Recently, a number of related models have been proposed in which chromosomal rearrangements can reduce gene flow and potentially contribute to speciation through the suppression of recombination (Noor et al. 2001; Rieseberg 2001; Navarro and Barton 2003). Empirical evidence for these models has been strongest in Drosophila (Hey and Nielsen 2004; Machado et al. 2007a; Noor et al. 2007), although evidence has also been found in sunflowers (Rieseberg et al. 1999), Anopheles mosquitos (Stump et al. 2007), and other systems. In their 14-locus analysis, Hey and Nielsen (2004) found much of the among-locus variation in rates of gene flow between D. pseudoobscura and D. persimilis could be explained by proximity to inversions that distinguish the two species. Sunflowers show extremely rapid rates of chromosomal evolution, and H. annuus and H. petiolaris differ by a minimum of 11 chromosomal rearrangements (Burke et al. 2004). However, Yatabe et al. (2007) found no correlation between location of microsatellite markers on collinear versus rearranged chromosomes and genetic distance between H. annuus and H. petiolaris, as might be expected if chromosomal rearrangements reduce recombination rates, thereby increasing the sizes of genomic regions prevented from introgressing. They suggested that the lack of a correlation between genetic distance and collinear versus rearranged chromosomes may be due to a very small genomic unit of isolation between the two species, possibly as a result of extensive hybridization and concomitant opportunities for recombination (Yatabe et al. 2007). Of the 18 loci used here, five map to collinear loci, 11 map to rearranged loci, and two have not been mapped. Although we obviously do not have the genomic coverage to address this question in detail with our sequence data, it is worth pointing out that we also find no relationship between sequence divergence and chromosome type (Table 7). In fact, the three least divergent loci all map to rearranged chromosomes. Overall gross divergence at loci on rearranged chromosomes is slightly lower than at loci on collinear chromosomes, although net divergence is slightly higher due to slightly lower variation within species.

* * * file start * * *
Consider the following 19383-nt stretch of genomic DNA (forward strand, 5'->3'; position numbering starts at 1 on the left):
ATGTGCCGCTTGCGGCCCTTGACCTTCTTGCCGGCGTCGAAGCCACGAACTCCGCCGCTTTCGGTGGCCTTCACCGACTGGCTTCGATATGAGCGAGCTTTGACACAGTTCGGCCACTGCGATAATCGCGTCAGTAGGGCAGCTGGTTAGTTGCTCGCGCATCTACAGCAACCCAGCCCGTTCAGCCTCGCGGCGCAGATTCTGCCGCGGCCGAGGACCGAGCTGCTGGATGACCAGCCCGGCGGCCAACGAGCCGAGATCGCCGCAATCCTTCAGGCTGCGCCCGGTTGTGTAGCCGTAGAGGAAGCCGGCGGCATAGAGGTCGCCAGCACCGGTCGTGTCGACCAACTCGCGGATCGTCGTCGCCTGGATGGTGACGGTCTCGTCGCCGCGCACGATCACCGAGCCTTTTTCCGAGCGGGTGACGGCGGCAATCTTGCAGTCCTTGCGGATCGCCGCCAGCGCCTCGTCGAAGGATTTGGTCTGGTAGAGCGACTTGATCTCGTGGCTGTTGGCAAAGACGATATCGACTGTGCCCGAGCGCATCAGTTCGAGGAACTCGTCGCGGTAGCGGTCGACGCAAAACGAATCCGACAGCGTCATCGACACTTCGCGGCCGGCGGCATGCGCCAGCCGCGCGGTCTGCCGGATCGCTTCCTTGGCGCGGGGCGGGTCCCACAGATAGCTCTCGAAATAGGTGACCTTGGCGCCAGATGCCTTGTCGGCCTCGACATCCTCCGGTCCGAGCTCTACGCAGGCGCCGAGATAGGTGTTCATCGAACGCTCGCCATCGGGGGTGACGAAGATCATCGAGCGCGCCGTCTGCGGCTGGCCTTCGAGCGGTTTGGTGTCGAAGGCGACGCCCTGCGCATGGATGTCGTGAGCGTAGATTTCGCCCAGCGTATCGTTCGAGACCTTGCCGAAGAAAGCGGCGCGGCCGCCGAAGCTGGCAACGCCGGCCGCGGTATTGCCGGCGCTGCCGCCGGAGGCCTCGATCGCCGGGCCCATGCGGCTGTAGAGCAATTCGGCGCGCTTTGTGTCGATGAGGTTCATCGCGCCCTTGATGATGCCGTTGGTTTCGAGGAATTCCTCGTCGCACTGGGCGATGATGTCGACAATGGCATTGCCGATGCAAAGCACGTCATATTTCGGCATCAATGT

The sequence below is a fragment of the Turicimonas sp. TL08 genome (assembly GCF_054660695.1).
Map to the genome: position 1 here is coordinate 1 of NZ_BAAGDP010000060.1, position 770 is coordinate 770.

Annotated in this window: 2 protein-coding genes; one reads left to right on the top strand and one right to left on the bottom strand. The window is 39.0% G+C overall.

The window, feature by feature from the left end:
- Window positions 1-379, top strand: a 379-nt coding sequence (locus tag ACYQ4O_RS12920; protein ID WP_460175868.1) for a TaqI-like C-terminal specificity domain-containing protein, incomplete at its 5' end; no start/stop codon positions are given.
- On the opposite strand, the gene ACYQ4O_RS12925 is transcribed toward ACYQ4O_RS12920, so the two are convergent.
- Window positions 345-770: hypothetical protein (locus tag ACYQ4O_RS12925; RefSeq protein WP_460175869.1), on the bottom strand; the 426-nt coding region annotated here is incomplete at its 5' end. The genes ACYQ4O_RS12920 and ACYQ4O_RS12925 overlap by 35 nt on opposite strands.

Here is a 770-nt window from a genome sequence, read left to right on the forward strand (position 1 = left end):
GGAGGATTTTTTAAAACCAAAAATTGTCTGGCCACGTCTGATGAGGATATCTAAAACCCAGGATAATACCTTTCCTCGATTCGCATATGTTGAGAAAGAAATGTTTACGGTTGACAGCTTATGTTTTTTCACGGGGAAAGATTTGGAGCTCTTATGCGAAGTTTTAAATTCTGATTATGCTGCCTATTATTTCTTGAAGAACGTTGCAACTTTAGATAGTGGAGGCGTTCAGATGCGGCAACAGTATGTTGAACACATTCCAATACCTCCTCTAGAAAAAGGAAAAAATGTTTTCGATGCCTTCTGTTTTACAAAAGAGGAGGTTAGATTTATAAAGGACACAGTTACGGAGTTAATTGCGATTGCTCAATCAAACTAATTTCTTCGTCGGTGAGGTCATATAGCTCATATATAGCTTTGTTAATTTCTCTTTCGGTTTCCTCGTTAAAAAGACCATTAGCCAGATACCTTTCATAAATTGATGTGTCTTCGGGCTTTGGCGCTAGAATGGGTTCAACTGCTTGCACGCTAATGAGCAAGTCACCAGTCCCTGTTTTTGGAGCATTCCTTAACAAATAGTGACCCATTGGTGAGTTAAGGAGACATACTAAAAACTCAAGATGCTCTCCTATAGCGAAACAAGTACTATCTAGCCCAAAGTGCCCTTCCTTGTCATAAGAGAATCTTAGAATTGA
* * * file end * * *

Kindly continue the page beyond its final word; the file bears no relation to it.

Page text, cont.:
Table 7.  Comparison of polymorphism and divergence data for loci on collinear versus rearranged chromosomes.
 H. annuusH. petiolarisGross divergenceNet divergence
π (silent)θ (silent)π (silent)θ (silent)
Collinear, avg. (n=5)0.028510.038700.035780.050882.7360.779
Rearranged, avg. (n=11)0.026250.033630.035220.045142.6900.877

Associate Editor: J. Kohn


We are very grateful to B. Blackman, A. Schwarzbach, and M. Welch for sharing their collections, to Z. Lai for assistance in marker development, and to B. Gross and N. Kane for helpful discussions. We are also grateful to the Indiana University High Performance Systems group for the use of their high-performance computing systems for IM analyses. This work was supported by a National Institutes of Health Ruth L. Kirschstein Postdoctoral Fellowship (5F32GM072409-02) to JLS and grants from the National Science Foundation (DEB-0314654 and DBI0421630) the National Institutes of Health (GM059065) to LHR.